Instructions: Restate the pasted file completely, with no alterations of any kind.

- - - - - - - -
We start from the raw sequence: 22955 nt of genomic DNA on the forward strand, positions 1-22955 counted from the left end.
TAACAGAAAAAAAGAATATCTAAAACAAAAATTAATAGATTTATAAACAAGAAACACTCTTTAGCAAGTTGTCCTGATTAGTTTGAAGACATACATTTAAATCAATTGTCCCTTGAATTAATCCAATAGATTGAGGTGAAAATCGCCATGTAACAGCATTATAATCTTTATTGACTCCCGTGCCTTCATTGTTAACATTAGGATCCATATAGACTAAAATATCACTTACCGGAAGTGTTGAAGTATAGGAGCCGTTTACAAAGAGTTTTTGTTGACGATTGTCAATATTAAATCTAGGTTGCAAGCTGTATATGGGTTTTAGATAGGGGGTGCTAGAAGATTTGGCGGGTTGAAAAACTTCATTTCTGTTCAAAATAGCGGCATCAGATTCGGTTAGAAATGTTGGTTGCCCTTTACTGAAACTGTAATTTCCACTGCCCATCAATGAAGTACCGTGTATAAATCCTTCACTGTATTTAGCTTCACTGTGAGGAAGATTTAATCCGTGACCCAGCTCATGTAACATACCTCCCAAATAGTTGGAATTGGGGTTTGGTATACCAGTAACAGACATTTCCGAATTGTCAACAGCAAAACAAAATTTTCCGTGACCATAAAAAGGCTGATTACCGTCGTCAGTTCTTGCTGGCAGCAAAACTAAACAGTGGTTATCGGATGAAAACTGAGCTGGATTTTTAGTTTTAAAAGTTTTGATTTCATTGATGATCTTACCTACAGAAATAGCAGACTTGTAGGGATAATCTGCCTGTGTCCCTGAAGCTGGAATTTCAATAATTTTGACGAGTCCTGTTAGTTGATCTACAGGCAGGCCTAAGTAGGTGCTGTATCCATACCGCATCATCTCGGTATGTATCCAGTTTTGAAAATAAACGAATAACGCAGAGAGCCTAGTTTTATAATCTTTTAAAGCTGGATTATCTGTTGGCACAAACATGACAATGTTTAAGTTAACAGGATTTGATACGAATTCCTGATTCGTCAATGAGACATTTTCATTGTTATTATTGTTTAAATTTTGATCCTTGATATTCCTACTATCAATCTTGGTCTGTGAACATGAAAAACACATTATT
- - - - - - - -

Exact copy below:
We start from the raw sequence: 22955 nt of genomic DNA on the forward strand, positions 1-22955 counted from the left end.
TAACAGAAAAAAAGAATATCTAAAACAAAAATTAATAGATTTATAAACAAGAAACACTCTTTAGCAAGTTGTCCTGATTAGTTTGAAGACATACATTTAAATCAATTGTCCCTTGAATTAATCCAATAGATTGAGGTGAAAATCGCCATGTAACAGCATTATAATCTTTATTGACTCCCGTGCCTTCATTGTTAACATTAGGATCCATATAGACTAAAATATCACTTACCGGAAGTGTTGAAGTATAGGAGCCGTTTACAAAGAGTTTTTGTTGACGATTGTCAATATTAAATCTAGGTTGCAAGCTGTATATGGGTTTTAGATAGGGGGTGCTAGAAGATTTGGCGGGTTGAAAAACTTCATTTCTGTTCAAAATAGCGGCATCAGATTCGGTTAGAAATGTTGGTTGCCCTTTACTGAAACTGTAATTTCCACTGCCCATCAATGAAGTACCGTGTATAAATCCTTCACTGTATTTAGCTTCACTGTGAGGAAGATTTAATCCGTGACCCAGCTCATGTAACATACCTCCCAAATAGTTGGAATTGGGGTTTGGTATACCAGTAACAGACATTTCCGAATTGTCAACAGCAAAACAAAATTTTCCGTGACCATAAAAAGGCTGATTACCGTCGTCAGTTCTTGCTGGCAGCAAAACTAAACAGTGGTTATCGGATGAAAACTGAGCTGGATTTTTAGTTTTAAAAGTTTTGATTTCATTGATGATCTTACCTACAGAAATAGCAGACTTGTAGGGATAATCTGCCTGTGTCCCTGAAGCTGGAATTTCAATAATTTTGACGAGTCCTGTTAGTTGATCTACAGGCAGGCCTAAGTAGGTGCTGTATCCATACCGCATCATCTCGGTATGTATCCAGTTTTGAAAATAAACGAATAACGCAGAGAGCCTAGTTTTATAATCTTTTAAAGCTGGATTATCTGTTGGCACAAACATGACAATGTTTAAGTTAACAGGATTTGATACGAATTCCTGATTCGTCAATGAGACATTTTCATTGTTATTATTGTTTAAATTTTGATCCTTGATATTCCTACTATCAATCTTGGTCTGTGAACATGAAAAACACATTATT